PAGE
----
A: I believe the plant you’re describing is a perennial hibiscus (H. moscheutos). Clearly, your plant is a relative of the Rose of Sharon (H. syriacus) just a completely different type of hibiscus.
Caring for the perennial hibiscus is easy. They grow best in places that offer a bit of protection from strong winds and like quite a bit of sun to perform their best. This type of hibiscus dies to the ground each year, resting dormant until the soils warm, and they pop back up the following late-spring and repeat their glorious blooming for you.
For the winter care, you’ll want to cut the stems back to ground level after the first true killing frost. Not the first one that usually happens near Halloween and gets everyone scrambling to protect and bring in the tender plants, but waiting until the growing season is officially over for this year. Then consider offering a layer of protective mulch, about 2 inches thick, to cover the growing area. That will keep the root stock cozy and safe throughout the dormant months to come. Consider placing a marking stake into the area near the hibiscus as a visual reminder that something precious lies beneath and needs occasional watering during the winter to keep it further insulated and viable.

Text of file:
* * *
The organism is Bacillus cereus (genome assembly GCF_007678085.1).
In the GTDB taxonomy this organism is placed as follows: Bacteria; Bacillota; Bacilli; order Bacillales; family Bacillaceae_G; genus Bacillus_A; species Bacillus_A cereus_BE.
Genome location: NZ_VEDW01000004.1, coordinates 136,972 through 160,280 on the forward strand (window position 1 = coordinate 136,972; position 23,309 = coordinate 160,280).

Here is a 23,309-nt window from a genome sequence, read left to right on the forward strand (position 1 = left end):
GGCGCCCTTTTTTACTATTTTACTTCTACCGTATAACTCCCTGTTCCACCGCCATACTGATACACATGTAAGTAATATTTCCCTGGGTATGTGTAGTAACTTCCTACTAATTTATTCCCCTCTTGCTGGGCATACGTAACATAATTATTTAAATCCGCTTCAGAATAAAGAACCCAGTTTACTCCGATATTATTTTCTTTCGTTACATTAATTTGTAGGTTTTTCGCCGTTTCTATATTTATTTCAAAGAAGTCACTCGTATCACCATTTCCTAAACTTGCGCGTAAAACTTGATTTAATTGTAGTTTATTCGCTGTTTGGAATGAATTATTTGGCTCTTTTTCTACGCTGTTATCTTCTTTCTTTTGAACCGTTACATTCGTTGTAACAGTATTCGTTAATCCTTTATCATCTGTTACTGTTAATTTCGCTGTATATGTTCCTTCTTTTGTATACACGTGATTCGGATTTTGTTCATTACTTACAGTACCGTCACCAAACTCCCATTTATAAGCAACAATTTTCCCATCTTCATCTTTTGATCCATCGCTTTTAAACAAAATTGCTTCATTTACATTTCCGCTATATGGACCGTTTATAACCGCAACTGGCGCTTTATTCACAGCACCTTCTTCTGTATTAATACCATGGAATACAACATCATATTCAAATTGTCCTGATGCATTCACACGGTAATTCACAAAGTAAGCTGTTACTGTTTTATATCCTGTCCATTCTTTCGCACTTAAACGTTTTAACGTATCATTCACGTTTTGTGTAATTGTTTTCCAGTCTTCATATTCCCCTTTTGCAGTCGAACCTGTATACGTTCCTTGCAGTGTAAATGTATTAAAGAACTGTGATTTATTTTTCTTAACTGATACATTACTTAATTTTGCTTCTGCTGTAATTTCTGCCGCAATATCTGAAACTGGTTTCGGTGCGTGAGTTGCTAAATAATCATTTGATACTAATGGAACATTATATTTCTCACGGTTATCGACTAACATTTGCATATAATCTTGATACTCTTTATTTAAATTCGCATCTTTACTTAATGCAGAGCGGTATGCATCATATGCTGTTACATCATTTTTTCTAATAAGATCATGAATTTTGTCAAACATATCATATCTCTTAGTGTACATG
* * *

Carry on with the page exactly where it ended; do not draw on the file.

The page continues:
For the time being, keep the hibiscus plant adequately watered being sure to not overwater, enjoy the rest of those marvelous dinner plate-sized blooms it might yet offer and know it has everything under control and should be back like a Phoenix rising again next year. Again, the perennial hibiscus is an easy-to-grow marvel to have in the landscape in these parts.
Q: Is it really an OK time of year to plant a tree? We thought that should be done in the springtime? – T.N., Albuquerque
A: Living in our odd climate we have the advantage of being able to plant a lot of things this time of year and expect success (as long as things are tended all winter long) the following growing season. Sturdy creatures like trees and shrubs gain a much appreciated leg up by being planted this time of year. Because the weather stays on the mild side during winter and our soils don’t freeze hard, there is usually a certain amount of root development. Having created a more encompassing root system, while not having to support gobs of above-ground growth as is expected in the spring, they are ahead of the game.
So if you can find the tree you want and are willing to tend it during the dormant months, then, yes, this is one of the best times of year to plant most trees. It’s work, but both you and the tree will be better off in the long run by planting now as we head into our quiet season.
Need tips on growing your garden? Tracey Fitzgibbon is a certified nurseryman. Send your garden-related questions to Digging In, Rio West, P.O. Drawer J, Albuquerque, NM, 87103.